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Matt Brandon

A technical perspective

Posted from:Angostura
The altitude has been a shock but the source of the Amazon was amazing - water just spewing out of this wall. The mountains are covered with snow and the landscape here is totally epic. It's been really, really tough and it's very cold, so technical things like keeping batteries charged is a problem.

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Bruce Parry

Sacrifice and blessing

Posted from:: Journey to Angostura
The last couple of days we've been staying with Rodolfo and his family in their ridge-top estancia near the source of the Amazon. Rodolfo is a strong, paternal figure and for me he epitomises the mixture of pride, kindness and toughness that is characteristic of the Quechua. His daughter is away at university, which takes a huge chunk of the family income, but the whole village is proud of her.

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Ten llamas and a Donkey

Posted from: On the way to Angostura.
We have just started the trek from the source to Angostura with the llamas. It's a two-day walk, we have 10 llamas and a donkey, and it's been raining - a lot. Right now it's snowing, and it's miserable but the filming has gone really well because it's so beautiful here, and the footage will show this incredible place. We filmed the opening at the source rather than the glacier. It's just a trickle of water on the rock face and I still can't believe how this becomes such a huge sea of water.

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Matt Brandon

A difficult story to tell

Posted from:Journey to Angostura
It's cold and snowing and today we're setting off on the arduous trek to Angostura. Everyone is pretty tired, a combination of hard work, altitude and waking up at 3am freezing in the tent. The absolute last thing I wanted to do this morning was get out of my sleeping bag and I don't think I was the only one.

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Zubin Sarosh

Ceremony at the Source

Posted from:Mismi Base Camp
After our acclimatization walks the whole team went on another walk two days ago - slightly easier this time - to head for the source. The landscape on the way up was quite amazing - almost lunar - and definitely had the feel that not many people had been up to this place, as if people were not meant to be there.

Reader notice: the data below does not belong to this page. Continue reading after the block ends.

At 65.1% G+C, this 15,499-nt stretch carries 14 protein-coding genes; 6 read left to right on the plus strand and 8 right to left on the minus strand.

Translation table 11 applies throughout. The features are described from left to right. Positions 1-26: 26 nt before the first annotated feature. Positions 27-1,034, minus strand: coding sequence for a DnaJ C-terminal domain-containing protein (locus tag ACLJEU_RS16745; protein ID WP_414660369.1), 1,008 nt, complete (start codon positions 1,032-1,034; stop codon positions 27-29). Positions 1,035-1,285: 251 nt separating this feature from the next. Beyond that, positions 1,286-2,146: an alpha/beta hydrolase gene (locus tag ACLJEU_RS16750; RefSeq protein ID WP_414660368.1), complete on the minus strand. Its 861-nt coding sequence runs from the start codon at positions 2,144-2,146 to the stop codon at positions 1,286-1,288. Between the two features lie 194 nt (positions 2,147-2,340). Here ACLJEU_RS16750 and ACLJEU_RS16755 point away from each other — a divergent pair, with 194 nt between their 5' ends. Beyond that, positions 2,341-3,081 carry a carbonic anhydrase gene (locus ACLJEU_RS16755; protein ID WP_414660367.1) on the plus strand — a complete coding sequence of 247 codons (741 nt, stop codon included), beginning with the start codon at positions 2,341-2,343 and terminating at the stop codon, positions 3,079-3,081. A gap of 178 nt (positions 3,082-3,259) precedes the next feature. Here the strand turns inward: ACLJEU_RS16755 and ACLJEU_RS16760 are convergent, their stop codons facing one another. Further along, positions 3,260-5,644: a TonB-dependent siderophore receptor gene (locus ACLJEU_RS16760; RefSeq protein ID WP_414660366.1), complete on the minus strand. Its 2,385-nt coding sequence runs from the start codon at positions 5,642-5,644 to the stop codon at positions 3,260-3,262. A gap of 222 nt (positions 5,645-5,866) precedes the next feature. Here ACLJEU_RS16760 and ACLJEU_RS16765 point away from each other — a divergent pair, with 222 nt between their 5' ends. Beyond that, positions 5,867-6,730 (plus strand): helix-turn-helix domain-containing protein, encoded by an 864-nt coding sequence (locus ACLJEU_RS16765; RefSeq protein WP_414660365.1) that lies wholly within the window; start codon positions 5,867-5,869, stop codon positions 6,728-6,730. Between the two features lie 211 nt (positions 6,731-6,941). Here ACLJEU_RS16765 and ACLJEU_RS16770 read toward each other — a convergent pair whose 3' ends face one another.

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Matt Brandon

Mutiny on the Mismi

Posted from:Base camp Mismi
David - our guide and translator for this section - took the opportunity to make an emotional offering to the mountain at the source and invited us all to join in. All of us found it equally moving and we each took three coca leaves and prayed to the Apus before making a request and then placing the leaves into the first waters of the Amazon.

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Matt Norman

The secret weapon

Posted from:Mismi
After a couple of days walking and acclimatizing we got to the source yesterday. After reaching 5,200 metres we filmed our first shots of Bruce walking through the dramatic high Andes landscape and describing the start of his journey.

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Bruce Parry

First shots of the biggest river in the world

Posted from: The Source
We have started! Yesterday we had our first filming day at the source, which is incredibly beautiful. The mountains seem like cardboard cut-outs against a brilliant blue sky and we've been taking some lovely shots. It's been a real reminder to me of how brilliant this team is. Matt Norman, the cameraman, has an extraordinary eye for a good picture and I'm loving my first trip with Zubin, who has a contagious sense of fun.

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Matt Brandon

The Big Opening

Posted from:The Source
Last time I blogged Almu and I were on our way to an Alpaca Shaving competition. The competition was in the beautiful and very rundown town of Ran Ran. Many people were dressed in traditional Andean outfits, and there were obviously a lot of alpacas around. The shaving competition was saved until the end of the day, and despite chewing lots of coca to combat the altitude we both felt less than good. Almu was soon dressed in traditional clothes and, not wanting me to be left out, someone soon found a spare poncho and hat for me to put on.

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Zubin Sarosh

Altitude Sickness

Posted from: Mismi
We've got to the source of the Amazon on the Mismi Mountain and we're filming the opening scene of the series. Yesterday Bruce, Matt N, John (fixer) and I went on an acclimatization walk, which involved lugging a load of kit up endless false peaks until we reached about 4800 metres (a bit below the height at the source which is 5200m).

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Matt Norman

Arrival in base camp

Posted from:Base camp Mismi
Yesterday our three-vehicle convoy drove higher and higher up into the Andes towards Mount Mismi in search of the source of the Amazon. On route we stopped in a tiny town to refuel and while waiting, Zubin, Matt B, Luis (our driver) and I played football with two small lads of no more than 10 years in age.

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Llama Drama

Posted from: The Source
I have to wake up at 3am tomorrow to try to find some llamas to carry Bruce's stuff. I thought that would be easy in llama country but apparently people use them less and less to carry things and they are not trained anymore so they are unwilling to be loaded. I've heard of a place where there was recently a contest of loading llamas in a record time so I'm hoping the people there will point me towards the champion llamas. If not Bruce will have to train one!

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